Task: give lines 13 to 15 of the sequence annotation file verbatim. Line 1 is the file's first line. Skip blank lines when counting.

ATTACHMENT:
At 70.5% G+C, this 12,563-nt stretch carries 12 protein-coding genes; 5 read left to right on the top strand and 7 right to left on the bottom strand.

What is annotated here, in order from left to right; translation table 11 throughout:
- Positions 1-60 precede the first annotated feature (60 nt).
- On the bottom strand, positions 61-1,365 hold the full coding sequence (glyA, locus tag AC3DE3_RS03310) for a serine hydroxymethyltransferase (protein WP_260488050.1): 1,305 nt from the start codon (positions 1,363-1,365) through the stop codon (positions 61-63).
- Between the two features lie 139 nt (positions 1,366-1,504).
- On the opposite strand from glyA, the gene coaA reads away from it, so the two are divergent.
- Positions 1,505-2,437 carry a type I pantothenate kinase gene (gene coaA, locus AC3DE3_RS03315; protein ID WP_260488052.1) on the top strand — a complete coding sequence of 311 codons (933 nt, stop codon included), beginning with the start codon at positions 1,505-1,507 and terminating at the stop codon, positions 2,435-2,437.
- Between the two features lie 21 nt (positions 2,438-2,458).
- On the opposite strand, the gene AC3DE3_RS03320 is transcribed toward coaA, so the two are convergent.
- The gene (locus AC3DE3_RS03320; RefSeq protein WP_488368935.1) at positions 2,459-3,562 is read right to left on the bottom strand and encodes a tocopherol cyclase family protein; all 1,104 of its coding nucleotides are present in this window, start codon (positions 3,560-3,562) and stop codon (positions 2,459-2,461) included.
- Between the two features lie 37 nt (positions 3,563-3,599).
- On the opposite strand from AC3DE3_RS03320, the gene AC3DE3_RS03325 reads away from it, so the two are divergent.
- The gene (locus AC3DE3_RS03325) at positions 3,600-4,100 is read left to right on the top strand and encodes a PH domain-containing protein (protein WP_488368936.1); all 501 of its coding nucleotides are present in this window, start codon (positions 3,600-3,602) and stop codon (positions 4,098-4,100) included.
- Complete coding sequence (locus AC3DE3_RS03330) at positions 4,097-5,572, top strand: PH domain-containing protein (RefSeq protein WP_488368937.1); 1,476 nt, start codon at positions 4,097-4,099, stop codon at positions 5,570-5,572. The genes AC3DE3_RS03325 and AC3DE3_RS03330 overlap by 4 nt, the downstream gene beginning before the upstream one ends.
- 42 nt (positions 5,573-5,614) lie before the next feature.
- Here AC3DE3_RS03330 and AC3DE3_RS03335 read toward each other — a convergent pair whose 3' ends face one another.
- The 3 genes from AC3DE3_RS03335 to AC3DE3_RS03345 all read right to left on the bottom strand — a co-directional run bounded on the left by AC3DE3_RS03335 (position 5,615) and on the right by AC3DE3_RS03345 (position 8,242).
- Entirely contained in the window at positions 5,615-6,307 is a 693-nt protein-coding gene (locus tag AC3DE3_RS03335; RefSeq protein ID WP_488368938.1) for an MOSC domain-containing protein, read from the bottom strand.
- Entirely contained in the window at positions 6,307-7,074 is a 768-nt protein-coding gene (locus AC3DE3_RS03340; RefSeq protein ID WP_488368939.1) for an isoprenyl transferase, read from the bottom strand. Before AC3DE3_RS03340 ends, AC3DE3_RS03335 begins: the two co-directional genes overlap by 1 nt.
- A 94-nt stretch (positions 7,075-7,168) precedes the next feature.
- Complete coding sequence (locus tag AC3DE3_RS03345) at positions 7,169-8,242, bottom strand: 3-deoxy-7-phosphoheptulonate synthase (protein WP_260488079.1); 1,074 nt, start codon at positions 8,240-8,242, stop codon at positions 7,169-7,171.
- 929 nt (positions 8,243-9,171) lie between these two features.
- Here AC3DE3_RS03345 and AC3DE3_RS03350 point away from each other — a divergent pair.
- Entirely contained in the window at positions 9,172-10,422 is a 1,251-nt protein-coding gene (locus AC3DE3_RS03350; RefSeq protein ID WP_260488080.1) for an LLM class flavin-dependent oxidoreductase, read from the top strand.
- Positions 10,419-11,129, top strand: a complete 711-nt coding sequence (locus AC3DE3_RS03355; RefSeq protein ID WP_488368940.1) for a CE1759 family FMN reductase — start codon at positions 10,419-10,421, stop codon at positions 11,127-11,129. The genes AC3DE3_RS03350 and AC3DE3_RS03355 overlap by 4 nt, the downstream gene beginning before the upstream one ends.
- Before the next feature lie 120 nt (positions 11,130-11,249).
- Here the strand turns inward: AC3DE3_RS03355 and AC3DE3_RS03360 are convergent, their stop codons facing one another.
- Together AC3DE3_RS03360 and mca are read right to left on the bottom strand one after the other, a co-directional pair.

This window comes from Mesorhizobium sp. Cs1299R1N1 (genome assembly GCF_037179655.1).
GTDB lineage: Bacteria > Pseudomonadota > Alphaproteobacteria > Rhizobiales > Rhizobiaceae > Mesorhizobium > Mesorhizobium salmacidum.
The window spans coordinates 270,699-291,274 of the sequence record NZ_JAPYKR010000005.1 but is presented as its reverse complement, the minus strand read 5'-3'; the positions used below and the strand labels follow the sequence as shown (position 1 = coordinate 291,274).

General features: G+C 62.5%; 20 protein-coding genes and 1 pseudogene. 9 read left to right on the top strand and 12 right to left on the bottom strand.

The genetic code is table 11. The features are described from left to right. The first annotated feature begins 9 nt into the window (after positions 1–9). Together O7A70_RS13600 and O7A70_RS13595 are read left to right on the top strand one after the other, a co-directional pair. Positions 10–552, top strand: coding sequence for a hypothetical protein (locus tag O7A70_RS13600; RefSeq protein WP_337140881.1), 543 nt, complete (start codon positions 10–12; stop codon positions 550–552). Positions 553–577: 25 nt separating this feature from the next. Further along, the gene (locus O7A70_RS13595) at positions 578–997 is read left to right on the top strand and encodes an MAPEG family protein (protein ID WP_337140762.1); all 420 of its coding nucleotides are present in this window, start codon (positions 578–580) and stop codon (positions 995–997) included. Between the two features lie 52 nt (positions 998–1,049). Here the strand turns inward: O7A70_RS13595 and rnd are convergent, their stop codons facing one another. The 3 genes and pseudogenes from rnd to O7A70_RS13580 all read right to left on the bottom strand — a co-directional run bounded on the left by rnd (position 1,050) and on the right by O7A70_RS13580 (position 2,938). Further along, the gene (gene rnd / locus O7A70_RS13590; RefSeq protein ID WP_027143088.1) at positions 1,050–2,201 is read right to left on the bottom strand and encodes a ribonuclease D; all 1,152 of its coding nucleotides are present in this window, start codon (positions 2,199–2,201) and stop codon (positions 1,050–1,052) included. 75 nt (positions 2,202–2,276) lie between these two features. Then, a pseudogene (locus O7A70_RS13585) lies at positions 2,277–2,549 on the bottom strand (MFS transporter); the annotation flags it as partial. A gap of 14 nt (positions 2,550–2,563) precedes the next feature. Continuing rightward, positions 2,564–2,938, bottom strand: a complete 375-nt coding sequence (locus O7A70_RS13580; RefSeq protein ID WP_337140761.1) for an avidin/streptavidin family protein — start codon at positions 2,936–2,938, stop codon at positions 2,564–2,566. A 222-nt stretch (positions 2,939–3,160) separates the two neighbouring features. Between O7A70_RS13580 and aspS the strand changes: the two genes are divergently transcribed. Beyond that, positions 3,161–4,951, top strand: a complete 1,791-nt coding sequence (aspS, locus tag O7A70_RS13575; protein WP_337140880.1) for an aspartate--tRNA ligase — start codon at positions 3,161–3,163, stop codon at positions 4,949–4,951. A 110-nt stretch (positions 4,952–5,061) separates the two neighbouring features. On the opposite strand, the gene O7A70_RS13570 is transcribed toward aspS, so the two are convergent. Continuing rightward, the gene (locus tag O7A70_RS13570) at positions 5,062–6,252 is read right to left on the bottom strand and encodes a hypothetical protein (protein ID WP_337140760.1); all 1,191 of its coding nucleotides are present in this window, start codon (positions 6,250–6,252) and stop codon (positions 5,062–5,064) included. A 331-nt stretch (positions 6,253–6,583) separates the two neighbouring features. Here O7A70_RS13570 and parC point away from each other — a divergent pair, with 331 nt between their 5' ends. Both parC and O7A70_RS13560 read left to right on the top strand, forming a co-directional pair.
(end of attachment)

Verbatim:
- The gene (locus AC3DE3_RS03325) at positions 3,600-4,100 is read left to right on the top strand and encodes a PH domain-containing protein (protein WP_488368936.1); all 501 of its coding nucleotides are present in this window, start codon (positions 3,600-3,602) and stop codon (positions 4,098-4,100) included.
- Complete coding sequence (locus AC3DE3_RS03330) at positions 4,097-5,572, top strand: PH domain-containing protein (RefSeq protein WP_488368937.1); 1,476 nt, start codon at positions 4,097-4,099, stop codon at positions 5,570-5,572. The genes AC3DE3_RS03325 and AC3DE3_RS03330 overlap by 4 nt, the downstream gene beginning before the upstream one ends.
- 42 nt (positions 5,573-5,614) lie before the next feature.